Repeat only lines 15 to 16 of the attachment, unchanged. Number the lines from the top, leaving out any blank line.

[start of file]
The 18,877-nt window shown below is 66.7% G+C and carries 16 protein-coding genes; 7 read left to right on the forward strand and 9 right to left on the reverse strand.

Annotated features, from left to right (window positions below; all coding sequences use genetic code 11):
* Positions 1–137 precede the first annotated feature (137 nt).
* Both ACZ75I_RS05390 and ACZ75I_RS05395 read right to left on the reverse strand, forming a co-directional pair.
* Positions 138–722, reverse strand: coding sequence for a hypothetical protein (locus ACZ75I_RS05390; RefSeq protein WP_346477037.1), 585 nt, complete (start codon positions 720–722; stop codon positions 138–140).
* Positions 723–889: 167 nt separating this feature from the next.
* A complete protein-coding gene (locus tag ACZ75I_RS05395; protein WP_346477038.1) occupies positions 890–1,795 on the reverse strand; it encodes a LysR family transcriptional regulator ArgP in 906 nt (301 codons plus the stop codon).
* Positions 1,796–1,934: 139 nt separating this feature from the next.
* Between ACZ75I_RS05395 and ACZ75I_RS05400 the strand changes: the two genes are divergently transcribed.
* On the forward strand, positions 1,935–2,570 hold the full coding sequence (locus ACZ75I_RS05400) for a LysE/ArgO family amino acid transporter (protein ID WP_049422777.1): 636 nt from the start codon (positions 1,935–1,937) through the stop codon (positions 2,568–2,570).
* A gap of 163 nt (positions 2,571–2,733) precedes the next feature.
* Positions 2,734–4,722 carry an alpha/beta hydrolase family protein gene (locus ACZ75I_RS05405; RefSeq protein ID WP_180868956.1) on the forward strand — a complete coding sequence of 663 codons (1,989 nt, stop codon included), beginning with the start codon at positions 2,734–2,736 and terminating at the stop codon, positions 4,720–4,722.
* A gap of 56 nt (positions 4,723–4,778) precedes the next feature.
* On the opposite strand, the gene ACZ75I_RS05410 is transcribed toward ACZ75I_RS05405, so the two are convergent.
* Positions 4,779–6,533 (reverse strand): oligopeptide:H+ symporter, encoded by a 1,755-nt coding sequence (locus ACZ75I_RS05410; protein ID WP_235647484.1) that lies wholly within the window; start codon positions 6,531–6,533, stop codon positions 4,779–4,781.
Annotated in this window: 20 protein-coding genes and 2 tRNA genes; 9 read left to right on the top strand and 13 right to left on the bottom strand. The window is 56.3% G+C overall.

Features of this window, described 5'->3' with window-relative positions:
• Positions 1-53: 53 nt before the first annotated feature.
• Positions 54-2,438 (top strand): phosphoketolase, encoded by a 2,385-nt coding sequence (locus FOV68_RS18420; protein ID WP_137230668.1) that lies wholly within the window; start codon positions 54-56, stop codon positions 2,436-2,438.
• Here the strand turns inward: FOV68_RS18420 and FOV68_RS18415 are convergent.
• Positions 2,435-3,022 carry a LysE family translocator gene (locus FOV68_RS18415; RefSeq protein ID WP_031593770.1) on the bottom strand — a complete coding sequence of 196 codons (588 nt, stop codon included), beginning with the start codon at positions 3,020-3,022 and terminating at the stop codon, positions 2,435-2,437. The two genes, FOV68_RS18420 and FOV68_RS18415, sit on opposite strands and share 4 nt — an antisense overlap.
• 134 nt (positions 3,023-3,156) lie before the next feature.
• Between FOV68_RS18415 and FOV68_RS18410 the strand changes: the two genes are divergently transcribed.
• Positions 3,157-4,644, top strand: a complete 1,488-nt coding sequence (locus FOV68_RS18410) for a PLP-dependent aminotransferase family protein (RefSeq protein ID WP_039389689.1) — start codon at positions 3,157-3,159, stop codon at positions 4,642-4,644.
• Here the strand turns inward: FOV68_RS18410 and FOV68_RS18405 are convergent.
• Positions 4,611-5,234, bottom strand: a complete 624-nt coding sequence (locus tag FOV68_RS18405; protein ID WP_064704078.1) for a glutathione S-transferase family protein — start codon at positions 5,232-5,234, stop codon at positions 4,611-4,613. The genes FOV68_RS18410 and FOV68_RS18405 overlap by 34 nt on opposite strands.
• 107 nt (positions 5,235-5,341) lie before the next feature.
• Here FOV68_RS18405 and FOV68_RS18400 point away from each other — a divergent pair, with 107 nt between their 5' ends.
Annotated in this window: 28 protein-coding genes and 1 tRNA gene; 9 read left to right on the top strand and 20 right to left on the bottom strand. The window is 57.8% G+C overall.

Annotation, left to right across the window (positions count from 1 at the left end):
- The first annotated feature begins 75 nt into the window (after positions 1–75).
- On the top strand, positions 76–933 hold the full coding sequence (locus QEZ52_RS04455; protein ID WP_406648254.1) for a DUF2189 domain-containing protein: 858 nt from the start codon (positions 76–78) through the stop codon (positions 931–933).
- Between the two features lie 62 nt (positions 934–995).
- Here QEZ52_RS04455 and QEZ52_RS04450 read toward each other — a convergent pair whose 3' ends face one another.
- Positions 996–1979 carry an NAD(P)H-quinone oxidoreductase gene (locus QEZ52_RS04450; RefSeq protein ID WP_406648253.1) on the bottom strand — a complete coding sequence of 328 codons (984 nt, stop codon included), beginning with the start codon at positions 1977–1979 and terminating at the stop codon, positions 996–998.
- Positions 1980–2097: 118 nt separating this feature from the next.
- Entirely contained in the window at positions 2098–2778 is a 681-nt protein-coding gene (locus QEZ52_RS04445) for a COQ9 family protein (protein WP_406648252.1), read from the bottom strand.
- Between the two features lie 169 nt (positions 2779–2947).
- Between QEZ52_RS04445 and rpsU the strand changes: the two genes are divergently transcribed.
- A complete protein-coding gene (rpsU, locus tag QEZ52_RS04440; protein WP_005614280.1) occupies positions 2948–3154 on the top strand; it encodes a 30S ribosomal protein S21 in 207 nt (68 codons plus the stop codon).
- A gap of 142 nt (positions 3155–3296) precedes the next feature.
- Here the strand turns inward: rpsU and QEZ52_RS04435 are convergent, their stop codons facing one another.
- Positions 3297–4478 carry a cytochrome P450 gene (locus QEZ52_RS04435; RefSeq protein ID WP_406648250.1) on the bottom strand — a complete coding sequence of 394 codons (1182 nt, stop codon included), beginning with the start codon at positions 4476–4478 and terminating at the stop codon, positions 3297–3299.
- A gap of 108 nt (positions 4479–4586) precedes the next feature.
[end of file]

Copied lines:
* Positions 4,779–6,533 (reverse strand): oligopeptide:H+ symporter, encoded by a 1,755-nt coding sequence (locus ACZ75I_RS05410; protein ID WP_235647484.1) that lies wholly within the window; start codon positions 6,531–6,533, stop codon positions 4,779–4,781.
Annotated in this window: 20 protein-coding genes and 2 tRNA genes; 9 read left to right on the top strand and 13 right to left on the bottom strand. The window is 56.3% G+C overall.